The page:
Tuesday, November 18, 2008

The Integratron

In 1947 George van Tassel, a former aircraft mechanic and flight inspector for Howard Hughes, moved to Landers, California where he purchased “Giant Rock,” a massive 7 story freestanding boulder. With the intent of launching a tourist attraction, van Tassel opened a café and airport near the rock, which happened to be a sacred site revered by the Native Americans. Years before, a prospector named Frank Critzer excavated a series of tunnels and caves beneath the sacred rock. Critzer was considered somewhat of an eccentric, and as he was a German immigrant “mining” beneath the Rock during World War II, he came to be suspected a spy. He was tragically killed in a police siege at the base of the Rock in 1942. Van Tassel occasionally worked with Critzer in his uncle’s garage and learned of Giant Rock through him.
After acquiring the site, van Tassel began to regularly meditate within Critzer’s caves. In 1951 he claimed that during meditation he had “astrally projected” to an alien spaceship orbiting the earth, where he met the omnipotent Venusians (travelers from the planet Venus). Purportedly, after several “astral” visitations, the beings from the “Council of the Seven Lights” visited him on earth and instructed him to build a structure to “extend human life.”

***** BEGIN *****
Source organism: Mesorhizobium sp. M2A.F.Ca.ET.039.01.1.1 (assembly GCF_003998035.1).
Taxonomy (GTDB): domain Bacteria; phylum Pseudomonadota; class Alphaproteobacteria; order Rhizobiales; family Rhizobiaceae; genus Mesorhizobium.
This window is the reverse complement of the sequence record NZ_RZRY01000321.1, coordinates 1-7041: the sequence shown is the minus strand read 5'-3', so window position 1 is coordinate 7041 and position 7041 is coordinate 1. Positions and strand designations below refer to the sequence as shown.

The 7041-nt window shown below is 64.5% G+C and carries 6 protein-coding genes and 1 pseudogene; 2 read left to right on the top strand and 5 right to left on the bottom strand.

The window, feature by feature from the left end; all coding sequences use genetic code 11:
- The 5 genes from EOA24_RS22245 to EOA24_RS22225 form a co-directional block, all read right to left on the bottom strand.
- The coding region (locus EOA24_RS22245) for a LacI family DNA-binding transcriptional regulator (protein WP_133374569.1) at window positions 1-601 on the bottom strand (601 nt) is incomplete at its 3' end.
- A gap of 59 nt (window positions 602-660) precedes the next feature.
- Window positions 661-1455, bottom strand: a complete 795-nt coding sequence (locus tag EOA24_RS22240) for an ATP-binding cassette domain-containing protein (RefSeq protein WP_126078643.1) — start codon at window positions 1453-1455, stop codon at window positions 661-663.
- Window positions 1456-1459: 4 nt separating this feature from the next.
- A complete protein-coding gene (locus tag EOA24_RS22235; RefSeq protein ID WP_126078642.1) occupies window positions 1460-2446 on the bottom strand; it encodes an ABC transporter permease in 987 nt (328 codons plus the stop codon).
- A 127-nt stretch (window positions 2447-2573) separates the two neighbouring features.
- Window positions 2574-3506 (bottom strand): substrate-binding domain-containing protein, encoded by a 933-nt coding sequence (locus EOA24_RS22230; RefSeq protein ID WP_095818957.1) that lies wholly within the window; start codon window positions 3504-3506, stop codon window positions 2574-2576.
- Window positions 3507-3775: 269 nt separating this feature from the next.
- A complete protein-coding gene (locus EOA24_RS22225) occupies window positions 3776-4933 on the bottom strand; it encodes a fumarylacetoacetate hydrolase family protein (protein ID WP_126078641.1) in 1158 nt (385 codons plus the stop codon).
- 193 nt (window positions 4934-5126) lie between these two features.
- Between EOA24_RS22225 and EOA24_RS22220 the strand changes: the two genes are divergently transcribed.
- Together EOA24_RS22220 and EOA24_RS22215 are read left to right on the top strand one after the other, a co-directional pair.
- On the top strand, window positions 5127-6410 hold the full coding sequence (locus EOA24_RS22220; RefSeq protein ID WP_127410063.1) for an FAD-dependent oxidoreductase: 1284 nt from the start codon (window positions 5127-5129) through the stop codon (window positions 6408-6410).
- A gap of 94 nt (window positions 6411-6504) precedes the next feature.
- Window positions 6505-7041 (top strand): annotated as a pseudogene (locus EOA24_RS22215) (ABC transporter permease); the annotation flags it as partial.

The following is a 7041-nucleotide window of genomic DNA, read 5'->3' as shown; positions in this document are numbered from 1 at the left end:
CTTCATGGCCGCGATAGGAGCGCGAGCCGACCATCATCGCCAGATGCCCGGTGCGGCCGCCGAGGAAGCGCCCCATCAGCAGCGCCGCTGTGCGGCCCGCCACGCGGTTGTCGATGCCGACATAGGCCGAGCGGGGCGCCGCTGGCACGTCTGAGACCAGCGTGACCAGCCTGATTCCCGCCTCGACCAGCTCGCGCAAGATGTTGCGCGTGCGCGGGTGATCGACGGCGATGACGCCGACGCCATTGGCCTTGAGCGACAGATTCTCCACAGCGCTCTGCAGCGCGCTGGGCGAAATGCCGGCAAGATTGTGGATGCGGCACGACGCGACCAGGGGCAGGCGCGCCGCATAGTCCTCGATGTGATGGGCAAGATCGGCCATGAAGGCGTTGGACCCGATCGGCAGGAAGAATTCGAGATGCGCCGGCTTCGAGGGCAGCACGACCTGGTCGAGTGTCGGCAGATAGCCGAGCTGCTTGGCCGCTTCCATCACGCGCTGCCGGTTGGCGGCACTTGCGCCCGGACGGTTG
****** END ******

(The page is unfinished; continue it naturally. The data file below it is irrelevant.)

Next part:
Van Tassel began building a wood and fiberglass structure that he deemed “The Integratron.” The design was based upon a domed machine he allegedly encountered while aboard the Venusian flying saucer. Van Tassel proposed that the Giant Rock site was a powerful vortex, and that a domed building would concentrate the earth’s natural energy. Human visitors could harness this energy and focus their own electrical forces to create “resonance” and recharge their cells like a battery. He did warn his followers to exercise caution when telepathically communicating with the “Space Brethren” inside the Integratron ….due to the potential of over-stimulation resulting in spontaneous human combustion.

Van Tassel founded a research organization known as the “Ministry of Universal Wisdom,” and began hosting an annual UFO conference called the Giant Rock Spacecraft Convention (1953-1978). Needless to say his airport and café were never more successful. He continued to make slight alterations on the structure until his death in 1978.

Post: In the early spring of 2002, Giant Rock split in two. The structure now exists as a roadside tourist attraction, though there have been several proposals to convert it into a Joshua Tree disco. A loosely organized UFO-cult called the Ashtar Command now claims to have resumed van Tassel’s original vision.

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